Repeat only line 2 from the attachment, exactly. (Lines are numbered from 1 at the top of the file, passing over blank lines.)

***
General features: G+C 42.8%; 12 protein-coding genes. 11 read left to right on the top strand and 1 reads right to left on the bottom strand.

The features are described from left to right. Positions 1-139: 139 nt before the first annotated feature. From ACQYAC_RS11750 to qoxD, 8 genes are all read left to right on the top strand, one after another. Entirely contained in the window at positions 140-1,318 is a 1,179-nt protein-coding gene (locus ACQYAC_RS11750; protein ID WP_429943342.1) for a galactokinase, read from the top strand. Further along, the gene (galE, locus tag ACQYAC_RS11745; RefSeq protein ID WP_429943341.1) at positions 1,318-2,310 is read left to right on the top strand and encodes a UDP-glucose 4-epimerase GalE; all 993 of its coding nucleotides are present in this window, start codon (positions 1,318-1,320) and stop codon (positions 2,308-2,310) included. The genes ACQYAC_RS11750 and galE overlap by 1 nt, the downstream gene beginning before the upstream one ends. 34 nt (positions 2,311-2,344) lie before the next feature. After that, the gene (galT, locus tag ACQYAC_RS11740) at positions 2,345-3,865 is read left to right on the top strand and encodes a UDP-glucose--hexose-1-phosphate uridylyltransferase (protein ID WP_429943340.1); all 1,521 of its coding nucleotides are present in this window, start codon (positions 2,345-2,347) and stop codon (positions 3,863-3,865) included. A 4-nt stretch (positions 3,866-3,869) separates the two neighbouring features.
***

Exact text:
The features are described from left to right. Positions 1-139: 139 nt before the first annotated feature. From ACQYAC_RS11750 to qoxD, 8 genes are all read left to right on the top strand, one after another. Entirely contained in the window at positions 140-1,318 is a 1,179-nt protein-coding gene (locus ACQYAC_RS11750; protein ID WP_429943342.1) for a galactokinase, read from the top strand. Further along, the gene (galE, locus tag ACQYAC_RS11745; RefSeq protein ID WP_429943341.1) at positions 1,318-2,310 is read left to right on the top strand and encodes a UDP-glucose 4-epimerase GalE; all 993 of its coding nucleotides are present in this window, start codon (positions 1,318-1,320) and stop codon (positions 2,308-2,310) included. The genes ACQYAC_RS11750 and galE overlap by 1 nt, the downstream gene beginning before the upstream one ends. 34 nt (positions 2,311-2,344) lie before the next feature. After that, the gene (galT, locus tag ACQYAC_RS11740) at positions 2,345-3,865 is read left to right on the top strand and encodes a UDP-glucose--hexose-1-phosphate uridylyltransferase (protein ID WP_429943340.1); all 1,521 of its coding nucleotides are present in this window, start codon (positions 2,345-2,347) and stop codon (positions 3,863-3,865) included. A 4-nt stretch (positions 3,866-3,869) separates the two neighbouring features.